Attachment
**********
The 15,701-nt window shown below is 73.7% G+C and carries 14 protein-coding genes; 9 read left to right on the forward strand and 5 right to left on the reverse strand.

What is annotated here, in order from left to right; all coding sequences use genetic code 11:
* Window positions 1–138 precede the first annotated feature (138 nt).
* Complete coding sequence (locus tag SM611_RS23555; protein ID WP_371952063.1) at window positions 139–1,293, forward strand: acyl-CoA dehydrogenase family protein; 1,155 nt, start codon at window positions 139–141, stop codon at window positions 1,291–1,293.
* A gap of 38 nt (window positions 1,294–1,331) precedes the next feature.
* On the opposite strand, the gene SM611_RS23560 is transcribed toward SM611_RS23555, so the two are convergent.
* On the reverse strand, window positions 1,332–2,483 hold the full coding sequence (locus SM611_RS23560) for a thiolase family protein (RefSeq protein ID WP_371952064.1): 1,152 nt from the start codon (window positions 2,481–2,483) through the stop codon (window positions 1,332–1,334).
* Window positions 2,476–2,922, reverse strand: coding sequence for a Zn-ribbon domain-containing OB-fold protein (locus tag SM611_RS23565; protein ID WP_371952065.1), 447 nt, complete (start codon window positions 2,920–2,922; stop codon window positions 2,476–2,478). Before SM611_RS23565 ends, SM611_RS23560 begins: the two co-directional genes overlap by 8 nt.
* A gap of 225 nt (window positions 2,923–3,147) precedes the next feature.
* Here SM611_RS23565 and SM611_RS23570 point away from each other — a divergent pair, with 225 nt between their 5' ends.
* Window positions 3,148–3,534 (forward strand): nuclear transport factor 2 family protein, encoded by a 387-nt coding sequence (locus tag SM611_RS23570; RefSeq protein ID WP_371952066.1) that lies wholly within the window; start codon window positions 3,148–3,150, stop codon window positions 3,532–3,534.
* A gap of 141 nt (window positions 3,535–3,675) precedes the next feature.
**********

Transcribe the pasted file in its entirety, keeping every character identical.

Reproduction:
The 15,701-nt window shown below is 73.7% G+C and carries 14 protein-coding genes; 9 read left to right on the forward strand and 5 right to left on the reverse strand.

What is annotated here, in order from left to right; all coding sequences use genetic code 11:
* Window positions 1–138 precede the first annotated feature (138 nt).
* Complete coding sequence (locus tag SM611_RS23555; protein ID WP_371952063.1) at window positions 139–1,293, forward strand: acyl-CoA dehydrogenase family protein; 1,155 nt, start codon at window positions 139–141, stop codon at window positions 1,291–1,293.
* A gap of 38 nt (window positions 1,294–1,331) precedes the next feature.
* On the opposite strand, the gene SM611_RS23560 is transcribed toward SM611_RS23555, so the two are convergent.
* On the reverse strand, window positions 1,332–2,483 hold the full coding sequence (locus SM611_RS23560) for a thiolase family protein (RefSeq protein ID WP_371952064.1): 1,152 nt from the start codon (window positions 2,481–2,483) through the stop codon (window positions 1,332–1,334).
* Window positions 2,476–2,922, reverse strand: coding sequence for a Zn-ribbon domain-containing OB-fold protein (locus tag SM611_RS23565; protein ID WP_371952065.1), 447 nt, complete (start codon window positions 2,920–2,922; stop codon window positions 2,476–2,478). Before SM611_RS23565 ends, SM611_RS23560 begins: the two co-directional genes overlap by 8 nt.
* A gap of 225 nt (window positions 2,923–3,147) precedes the next feature.
* Here SM611_RS23565 and SM611_RS23570 point away from each other — a divergent pair, with 225 nt between their 5' ends.
* Window positions 3,148–3,534 (forward strand): nuclear transport factor 2 family protein, encoded by a 387-nt coding sequence (locus tag SM611_RS23570; RefSeq protein ID WP_371952066.1) that lies wholly within the window; start codon window positions 3,148–3,150, stop codon window positions 3,532–3,534.
* A gap of 141 nt (window positions 3,535–3,675) precedes the next feature.